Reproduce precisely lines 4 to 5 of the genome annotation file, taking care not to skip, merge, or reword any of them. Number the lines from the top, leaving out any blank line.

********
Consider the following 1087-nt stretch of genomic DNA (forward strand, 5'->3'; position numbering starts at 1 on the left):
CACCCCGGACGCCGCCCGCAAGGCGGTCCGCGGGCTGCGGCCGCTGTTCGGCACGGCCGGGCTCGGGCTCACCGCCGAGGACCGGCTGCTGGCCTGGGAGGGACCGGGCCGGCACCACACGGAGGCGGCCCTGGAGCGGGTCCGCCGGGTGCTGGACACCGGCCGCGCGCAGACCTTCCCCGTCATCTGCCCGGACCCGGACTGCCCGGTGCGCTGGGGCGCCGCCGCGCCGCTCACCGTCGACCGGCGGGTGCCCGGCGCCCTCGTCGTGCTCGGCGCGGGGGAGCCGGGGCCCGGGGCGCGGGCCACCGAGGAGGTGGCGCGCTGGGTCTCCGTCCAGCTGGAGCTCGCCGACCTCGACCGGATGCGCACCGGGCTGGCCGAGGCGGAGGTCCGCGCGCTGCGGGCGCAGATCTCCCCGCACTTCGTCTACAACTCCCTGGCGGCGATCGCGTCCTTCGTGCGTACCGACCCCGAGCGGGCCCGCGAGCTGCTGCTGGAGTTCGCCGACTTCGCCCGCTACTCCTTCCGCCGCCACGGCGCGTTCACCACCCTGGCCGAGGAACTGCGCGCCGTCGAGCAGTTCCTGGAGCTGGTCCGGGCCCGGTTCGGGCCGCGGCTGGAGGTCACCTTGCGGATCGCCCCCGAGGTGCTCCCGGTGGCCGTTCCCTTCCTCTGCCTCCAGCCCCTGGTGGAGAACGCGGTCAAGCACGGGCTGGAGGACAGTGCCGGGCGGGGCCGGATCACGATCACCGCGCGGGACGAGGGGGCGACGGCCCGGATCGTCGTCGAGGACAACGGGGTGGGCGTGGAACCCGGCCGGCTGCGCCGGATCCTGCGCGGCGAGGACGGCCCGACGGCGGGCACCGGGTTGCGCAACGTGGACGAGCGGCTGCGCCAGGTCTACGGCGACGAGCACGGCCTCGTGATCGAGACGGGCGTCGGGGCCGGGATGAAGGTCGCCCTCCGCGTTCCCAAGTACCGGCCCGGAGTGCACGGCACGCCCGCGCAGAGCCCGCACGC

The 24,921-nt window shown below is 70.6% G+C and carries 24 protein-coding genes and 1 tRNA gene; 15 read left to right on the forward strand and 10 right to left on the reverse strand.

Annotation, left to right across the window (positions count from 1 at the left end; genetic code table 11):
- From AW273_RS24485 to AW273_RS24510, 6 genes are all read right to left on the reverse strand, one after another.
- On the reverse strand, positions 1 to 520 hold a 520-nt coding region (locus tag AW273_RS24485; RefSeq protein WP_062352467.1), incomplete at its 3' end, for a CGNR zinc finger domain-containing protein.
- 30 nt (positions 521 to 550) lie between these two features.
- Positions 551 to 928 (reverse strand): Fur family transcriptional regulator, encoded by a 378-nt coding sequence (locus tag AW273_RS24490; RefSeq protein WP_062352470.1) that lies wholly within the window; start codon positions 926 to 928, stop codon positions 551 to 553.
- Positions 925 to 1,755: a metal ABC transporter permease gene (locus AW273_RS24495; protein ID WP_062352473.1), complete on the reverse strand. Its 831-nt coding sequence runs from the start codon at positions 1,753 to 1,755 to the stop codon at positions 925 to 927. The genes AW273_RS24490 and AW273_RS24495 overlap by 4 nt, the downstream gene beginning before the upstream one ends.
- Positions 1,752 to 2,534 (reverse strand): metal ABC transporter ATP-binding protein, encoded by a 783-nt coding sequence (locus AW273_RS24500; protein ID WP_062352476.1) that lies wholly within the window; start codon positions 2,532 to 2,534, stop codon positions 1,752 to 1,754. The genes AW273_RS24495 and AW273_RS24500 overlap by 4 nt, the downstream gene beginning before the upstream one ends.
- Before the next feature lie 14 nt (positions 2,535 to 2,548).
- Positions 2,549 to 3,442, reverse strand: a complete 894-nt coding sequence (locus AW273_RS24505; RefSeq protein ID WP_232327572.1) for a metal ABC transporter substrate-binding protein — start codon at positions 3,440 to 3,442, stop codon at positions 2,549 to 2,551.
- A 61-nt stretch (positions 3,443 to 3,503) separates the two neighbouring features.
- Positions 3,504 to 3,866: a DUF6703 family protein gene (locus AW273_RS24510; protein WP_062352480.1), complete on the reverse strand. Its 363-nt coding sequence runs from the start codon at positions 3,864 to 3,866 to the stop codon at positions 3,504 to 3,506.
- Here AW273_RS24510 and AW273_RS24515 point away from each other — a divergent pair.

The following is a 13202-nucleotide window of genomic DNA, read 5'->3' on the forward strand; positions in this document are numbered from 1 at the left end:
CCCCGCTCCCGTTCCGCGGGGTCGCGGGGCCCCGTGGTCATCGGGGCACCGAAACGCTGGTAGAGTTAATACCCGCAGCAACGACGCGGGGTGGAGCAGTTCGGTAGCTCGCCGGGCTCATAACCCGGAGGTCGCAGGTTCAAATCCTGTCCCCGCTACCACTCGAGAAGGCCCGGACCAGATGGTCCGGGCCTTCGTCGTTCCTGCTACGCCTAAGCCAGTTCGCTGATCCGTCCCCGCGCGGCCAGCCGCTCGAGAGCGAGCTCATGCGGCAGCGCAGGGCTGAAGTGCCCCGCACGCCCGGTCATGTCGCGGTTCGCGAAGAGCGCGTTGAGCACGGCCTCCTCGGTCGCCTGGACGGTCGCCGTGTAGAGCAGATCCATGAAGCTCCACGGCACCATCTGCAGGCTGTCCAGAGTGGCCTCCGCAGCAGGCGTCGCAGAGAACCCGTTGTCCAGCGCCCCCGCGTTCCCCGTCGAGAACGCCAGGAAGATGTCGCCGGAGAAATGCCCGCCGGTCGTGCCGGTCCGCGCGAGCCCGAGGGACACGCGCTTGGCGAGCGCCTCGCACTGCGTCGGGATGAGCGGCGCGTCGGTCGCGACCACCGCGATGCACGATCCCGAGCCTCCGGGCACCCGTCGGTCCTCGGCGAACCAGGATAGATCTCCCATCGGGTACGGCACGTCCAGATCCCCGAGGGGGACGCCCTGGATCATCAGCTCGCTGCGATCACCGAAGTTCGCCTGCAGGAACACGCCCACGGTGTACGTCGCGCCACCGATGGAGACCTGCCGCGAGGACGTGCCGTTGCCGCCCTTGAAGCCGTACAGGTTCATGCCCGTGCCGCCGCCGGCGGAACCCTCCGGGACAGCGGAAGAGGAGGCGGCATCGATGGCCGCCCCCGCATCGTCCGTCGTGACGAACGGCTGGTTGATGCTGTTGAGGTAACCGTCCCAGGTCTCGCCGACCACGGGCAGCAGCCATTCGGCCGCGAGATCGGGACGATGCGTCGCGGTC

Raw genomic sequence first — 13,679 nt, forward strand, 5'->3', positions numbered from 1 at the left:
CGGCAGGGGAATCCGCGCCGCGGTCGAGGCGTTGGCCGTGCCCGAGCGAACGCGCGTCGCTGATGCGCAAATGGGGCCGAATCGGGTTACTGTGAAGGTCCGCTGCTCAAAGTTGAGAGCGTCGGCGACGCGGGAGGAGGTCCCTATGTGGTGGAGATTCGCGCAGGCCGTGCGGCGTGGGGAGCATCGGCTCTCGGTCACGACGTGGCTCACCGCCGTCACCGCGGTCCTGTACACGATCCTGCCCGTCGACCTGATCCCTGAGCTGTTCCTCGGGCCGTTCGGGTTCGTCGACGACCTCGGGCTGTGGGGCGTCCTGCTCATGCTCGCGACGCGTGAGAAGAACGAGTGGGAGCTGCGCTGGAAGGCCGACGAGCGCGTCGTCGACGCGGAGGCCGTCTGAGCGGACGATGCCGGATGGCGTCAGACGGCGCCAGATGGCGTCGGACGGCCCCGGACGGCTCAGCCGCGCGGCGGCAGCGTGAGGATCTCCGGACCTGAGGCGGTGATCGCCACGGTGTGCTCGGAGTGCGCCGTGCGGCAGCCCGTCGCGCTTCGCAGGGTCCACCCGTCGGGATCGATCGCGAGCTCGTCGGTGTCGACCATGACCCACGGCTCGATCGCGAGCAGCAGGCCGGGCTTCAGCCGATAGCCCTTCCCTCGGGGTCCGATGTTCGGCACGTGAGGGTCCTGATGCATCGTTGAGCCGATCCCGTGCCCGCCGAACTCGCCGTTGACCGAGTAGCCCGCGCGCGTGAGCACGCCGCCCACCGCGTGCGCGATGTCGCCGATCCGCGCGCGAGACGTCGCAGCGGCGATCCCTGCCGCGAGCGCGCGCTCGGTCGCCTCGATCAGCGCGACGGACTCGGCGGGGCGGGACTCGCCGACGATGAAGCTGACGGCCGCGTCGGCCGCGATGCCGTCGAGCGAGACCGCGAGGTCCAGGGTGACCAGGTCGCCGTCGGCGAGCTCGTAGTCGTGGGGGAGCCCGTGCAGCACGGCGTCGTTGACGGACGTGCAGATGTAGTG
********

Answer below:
Annotation, left to right across the window (positions count from 1 at the left end; genetic code table 11):
- From AW273_RS24485 to AW273_RS24510, 6 genes are all read right to left on the reverse strand, one after another.